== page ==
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Southcentral Foundation Triple Aim

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Karen Kaizuka

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Transcript of Southcentral Foundation Triple Aim

thank you
BIBLIOGRAPHY
Southcentral Foundation
A Triple Aim Strategy
Linda Cole Karen Kaizuka Robert Klem Stephanie Schulz Dan Worcester
Team Cowlitz
HSMGMT 505
PROFESSOR WELTON
Winter 2014
THE COMMUNITY OF SOUTHCENTRAL FOUNDATION
CULTURE
Unique Population (e.g., distinct culture and language and cultural trauma)
High At-Risk Population
Substantial Challenges (e.g., cultural and language barriers, geographically disperse, and remote locations)
Concerted Efforts to Educate and Implement Solutions

ALASKA NATIVE HISTORY
First Contact: conquest, seizure of resources, compulsory relocation, and genocide
US policies: resettlement, attempted assimilation, and forced reservation relocation
Latter half of 20th century: in many AN communities, greater self-determination and cultural rights
225 federally recognized AN entities
11 cultures divided into 5 culture groups:
Aleut Athabascan (Interior Indians)
Tlingit and Haida (Coastal Indians)
Inuit (Northern Eskimos)
Yupik (Southern Eskimos)
11 AN languages/ 22 dialects

ALASKA NATIVE DEMOGRAPHICS
Much larger proportion of the AN population is under 20 vs U.S. as a whole
>22% of AN youth live below the poverty level (almost double that of AK non natives)
AN household income: $15,000 vs $55,000 for AK non natives
AN are the most impoverished ethnic minority group in the U.S.
Almost 1/10 of AN receive an
associate’s or higher degree
vs. nearly 40% of AK non natives

CULTURAL TRAUMA
The loss of traditional values has caused intergenerational conflict
AN not as connected to their history or culture
General lack of activity because no longer a purely subsistence culture: boredom, depression, substance abuse
Call for restoration of traditional environments
AN to be in charge of their own lives and destinies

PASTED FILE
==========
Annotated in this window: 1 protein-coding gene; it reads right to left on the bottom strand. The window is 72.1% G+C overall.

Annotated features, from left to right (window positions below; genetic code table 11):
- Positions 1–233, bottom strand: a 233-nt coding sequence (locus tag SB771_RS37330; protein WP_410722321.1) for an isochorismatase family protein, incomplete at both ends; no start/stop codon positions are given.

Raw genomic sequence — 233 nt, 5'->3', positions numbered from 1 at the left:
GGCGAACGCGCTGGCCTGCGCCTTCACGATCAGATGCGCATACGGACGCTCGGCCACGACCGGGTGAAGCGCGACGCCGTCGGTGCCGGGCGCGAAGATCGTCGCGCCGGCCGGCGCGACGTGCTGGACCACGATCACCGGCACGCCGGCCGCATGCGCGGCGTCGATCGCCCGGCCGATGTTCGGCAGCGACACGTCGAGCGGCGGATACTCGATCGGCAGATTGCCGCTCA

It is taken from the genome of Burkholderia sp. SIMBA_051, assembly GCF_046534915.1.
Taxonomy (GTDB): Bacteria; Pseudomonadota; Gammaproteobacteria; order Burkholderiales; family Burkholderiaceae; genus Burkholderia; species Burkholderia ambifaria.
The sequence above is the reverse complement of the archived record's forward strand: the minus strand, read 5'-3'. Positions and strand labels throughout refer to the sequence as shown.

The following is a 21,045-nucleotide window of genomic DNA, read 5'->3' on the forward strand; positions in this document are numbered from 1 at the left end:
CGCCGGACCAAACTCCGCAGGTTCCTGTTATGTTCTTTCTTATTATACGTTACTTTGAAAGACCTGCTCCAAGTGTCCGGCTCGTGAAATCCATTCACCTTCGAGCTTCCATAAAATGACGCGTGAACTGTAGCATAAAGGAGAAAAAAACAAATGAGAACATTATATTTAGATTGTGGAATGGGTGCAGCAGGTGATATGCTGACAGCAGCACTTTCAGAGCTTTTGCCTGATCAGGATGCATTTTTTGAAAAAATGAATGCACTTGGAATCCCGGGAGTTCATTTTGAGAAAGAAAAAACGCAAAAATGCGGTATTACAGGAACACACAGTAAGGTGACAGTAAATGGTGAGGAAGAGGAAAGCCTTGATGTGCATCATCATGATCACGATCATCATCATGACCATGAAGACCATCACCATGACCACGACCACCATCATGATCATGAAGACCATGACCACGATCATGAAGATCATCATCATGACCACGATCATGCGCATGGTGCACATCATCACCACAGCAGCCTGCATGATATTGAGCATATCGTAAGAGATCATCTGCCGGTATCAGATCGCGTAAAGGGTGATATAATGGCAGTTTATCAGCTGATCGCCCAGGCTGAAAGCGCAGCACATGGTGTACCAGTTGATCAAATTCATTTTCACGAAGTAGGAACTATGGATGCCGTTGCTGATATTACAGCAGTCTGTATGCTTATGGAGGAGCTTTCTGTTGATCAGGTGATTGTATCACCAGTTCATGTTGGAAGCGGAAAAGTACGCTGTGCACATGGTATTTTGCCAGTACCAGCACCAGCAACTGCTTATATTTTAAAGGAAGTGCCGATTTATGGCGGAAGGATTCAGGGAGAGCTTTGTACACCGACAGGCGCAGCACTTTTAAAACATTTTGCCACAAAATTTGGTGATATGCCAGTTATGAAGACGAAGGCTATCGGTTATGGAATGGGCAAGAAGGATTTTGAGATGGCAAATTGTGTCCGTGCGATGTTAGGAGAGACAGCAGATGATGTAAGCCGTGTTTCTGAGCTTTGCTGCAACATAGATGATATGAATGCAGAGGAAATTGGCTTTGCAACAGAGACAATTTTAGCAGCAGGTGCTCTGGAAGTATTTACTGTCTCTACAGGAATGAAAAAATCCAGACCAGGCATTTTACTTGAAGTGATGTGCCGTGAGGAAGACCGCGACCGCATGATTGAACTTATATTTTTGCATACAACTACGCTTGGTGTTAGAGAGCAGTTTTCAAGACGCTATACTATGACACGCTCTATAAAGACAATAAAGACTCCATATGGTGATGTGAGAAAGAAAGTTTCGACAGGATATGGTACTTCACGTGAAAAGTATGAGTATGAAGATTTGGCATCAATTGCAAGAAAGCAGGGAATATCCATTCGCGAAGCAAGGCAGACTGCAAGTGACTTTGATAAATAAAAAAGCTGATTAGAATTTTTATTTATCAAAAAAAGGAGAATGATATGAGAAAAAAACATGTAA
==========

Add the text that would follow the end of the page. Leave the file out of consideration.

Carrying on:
Strong role models within AN culture
Value AN lifestyle
ALASKA NATIVE HEALTHCARE
Treating AN is particularly difficult
Lack of medical resources
Cultural-communication difficulties
Disperse population in remote locations
Limited physical, telephonic, and internet accessibility
Weather

PHYSICAL CHALLENGES
Communication – sometimes misinterpreted behavior (pauses, avoidance of eye contact, different standard of self care)
Communication – English is not the primary language spoken at home
Close-knit social structures (communal and extended family, adoption by relatives is common)
Culturally sensitive treatment:
Better integration of traditional
healing and spiritual practices
Involvement of extended family
in treatment

ALASKA NATIVE HEALTHCARE SYSTEM
Non-profit (est. 1977) provides services to AN
Approximately 150 beds
Comprised of ANMC (hospital) and the Southcentral Foundation Primary Care Center in Anchorage
Jointly owned and managed by Alaska Native Health Consortium (ANTHC) and Southcentral Foundation
Provides Specialty services and tertiary care to the entire state’s AN population
Provides Primary care services to AN living in the Anchorage Services Unit (ASU): Anchorage, Palmer, Wasilla, and ASU villages

ALASKA NATIVE MEDICAL CENTER (ANMC)
TRIPLE AIM READINESS
The defined population has clear identified targets to improve care of the entire community
The commitment of an organization for long term success that is dependent upon attaining better health, better care experience, and lowering per capita cost for the population being served and the strategy explicitly states this
Reliable metrics around all three dimensions
The ability to show, using solid data that per capita costs have been reduced while improving health and care experience
A portfolio of improvement projects that will move the population as a whole towards all three dimensions of the IHI Triple Aim
Solid leadership that can effectively incorporate the Vision, Mission, and Values of the organization on all levels
http://www.ihi.org/engage/initiatives/tripleaim/pages/default.aspx
http://www.ihi.org/engage/initiatives/TripleAim/Documents/BeasleyTripleAim_ACHEJan09.pdf
http://www.ihi.org/Engage/Initiatives/TripleAim/Documents/ConceptDesign.pdf
http://futurehealth.ucsf.edu/Content/11660/2011_09_Southcentral_Foundation-Nuka_Model_of_Care_Provides_Career_Growth_for_Frontline_Staff.pdf
http://www.circumpolarhealthjournal.net/index.php/ijch/article/viewFile/21118/pdf_1
http://stakeholderhealth.org/nuka-system-care/
https://www.southcentralfoundation.com/files/2012_30-yearReport_web.pdf
http://archive.constantcontact.com/fs092/1011270028002/archive/1101868645165.html
http://www.arcticparl.org/files/080812KatherineGottlieb1.pdf
http://annfammed.org/content/11/Suppl_1/S41.full
http://www.nytimes.com/2012/07/22/opinion/sunday/a-formula-for-cutting-health-costs.html?pagewanted=all&_r=0
http://www.northstarbehavioral.com/Alaska_Native_Mental_Health_Dukoff_--_6-5-12.pdf
http://anthctoday.org/index.html
http://www.anthctoday.org/epicenter/index.html
http://www.baldrige.nist.gov/PDF_files/2011_Southcentral_Foundation_Award_Application_Summary.pdf
http://www.ihs.gov/alaska/documents/hf/asu.pdf
https://www.southcentralfoundation.com/index.cfm
http://www.hipscc.org/uploads/PDFs/Our_Work/Triple%20Aim/Whittington%20TA%20Visit%20Report%2004-10.pdf